Lesson preamble

Lesson objectives:

  • Understand the roles and responsibilities surrounding authorship
  • Learn about current conventions around academic publishing and how they are changing with open access journals and preprint servers

Lesson outline:

  • Authorship (25 min)
    • Different types of contributors (10 min)
    • How to credit data and software creators? (10 min)
    • ORCID for keeping track of a scientist’s contributions (5 min)
  • Academic Publishing (40 min)
    • An overview of the peer review system (5 min)
    • The scientific life cycle (5 min)
    • How do you decide where to publish? (10 min)
    • Moving away from impact factors (10 min)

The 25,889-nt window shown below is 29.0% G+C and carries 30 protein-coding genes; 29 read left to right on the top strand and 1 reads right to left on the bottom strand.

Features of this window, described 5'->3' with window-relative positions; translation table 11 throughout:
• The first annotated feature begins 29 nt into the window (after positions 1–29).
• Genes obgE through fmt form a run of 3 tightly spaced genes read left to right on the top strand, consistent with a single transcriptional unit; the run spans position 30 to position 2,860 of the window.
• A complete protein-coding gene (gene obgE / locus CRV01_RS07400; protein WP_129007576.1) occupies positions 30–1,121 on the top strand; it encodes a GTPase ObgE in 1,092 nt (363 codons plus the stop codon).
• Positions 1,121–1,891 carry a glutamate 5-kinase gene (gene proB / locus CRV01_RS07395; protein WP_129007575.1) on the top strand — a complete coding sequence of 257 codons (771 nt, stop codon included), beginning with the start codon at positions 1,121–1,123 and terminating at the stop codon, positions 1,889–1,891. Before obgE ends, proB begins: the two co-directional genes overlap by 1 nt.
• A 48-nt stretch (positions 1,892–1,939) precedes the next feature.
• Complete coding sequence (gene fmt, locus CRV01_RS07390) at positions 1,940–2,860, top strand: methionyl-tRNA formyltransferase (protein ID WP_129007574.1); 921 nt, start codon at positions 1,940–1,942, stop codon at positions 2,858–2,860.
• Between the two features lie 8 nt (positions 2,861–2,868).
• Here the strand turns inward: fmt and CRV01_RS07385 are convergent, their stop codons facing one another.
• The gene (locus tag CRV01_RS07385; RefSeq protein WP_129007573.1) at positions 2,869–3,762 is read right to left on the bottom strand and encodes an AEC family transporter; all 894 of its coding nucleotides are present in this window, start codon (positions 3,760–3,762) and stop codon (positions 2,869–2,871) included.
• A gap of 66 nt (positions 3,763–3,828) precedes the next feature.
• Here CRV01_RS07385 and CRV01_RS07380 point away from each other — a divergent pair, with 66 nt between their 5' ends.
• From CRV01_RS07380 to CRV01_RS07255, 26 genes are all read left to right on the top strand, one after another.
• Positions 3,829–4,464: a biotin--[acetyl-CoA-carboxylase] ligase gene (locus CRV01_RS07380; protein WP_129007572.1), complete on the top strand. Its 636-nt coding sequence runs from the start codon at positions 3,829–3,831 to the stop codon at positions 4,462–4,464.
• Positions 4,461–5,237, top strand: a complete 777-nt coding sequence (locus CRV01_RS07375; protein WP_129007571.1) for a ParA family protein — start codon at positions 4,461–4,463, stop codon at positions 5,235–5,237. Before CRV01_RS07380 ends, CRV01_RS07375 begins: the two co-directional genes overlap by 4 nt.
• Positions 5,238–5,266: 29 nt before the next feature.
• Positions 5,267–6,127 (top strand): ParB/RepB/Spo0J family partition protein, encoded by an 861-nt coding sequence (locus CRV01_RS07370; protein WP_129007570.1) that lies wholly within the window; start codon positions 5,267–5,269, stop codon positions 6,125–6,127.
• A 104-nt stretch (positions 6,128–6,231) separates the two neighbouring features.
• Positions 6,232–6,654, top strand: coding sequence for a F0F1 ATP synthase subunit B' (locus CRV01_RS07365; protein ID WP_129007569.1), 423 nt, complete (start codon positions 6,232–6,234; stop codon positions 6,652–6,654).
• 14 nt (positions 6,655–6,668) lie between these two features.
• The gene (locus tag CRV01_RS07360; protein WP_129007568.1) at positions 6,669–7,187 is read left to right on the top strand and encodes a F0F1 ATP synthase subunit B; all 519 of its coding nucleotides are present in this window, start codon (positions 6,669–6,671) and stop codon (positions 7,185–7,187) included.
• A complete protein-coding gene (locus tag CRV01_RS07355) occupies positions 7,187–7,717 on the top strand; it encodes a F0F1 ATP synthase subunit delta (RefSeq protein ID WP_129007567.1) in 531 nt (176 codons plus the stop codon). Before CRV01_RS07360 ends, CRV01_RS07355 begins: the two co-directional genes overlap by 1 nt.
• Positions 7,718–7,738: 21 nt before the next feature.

• Video: Open Access Explained! (10 min)
  • Submitting a Scientific Publication (35 min)
    • General format (10 min)
    • I’ve submitted, now what? (5 min)
    • General writing tips (15 min)


Different Types of Contributors

What kind of contributions make someone an author of a scientific publication? Here are some common types of contributions:

  • Concept framework and question
  • Funding
  • Research design
  • Data collection
  • Analysis
  • Writing and manuscript preparation
  • Editing
  • Manuscript submission and revision handling

Typically, authorship requires having taken part in two of these, plus having read the manuscript and approving its content. This will vary from field to field. Consider the following:

  • Do you think doing only one of these enough to merit authorship?
  • If not, then what in your opinion is the relative weight of each of these?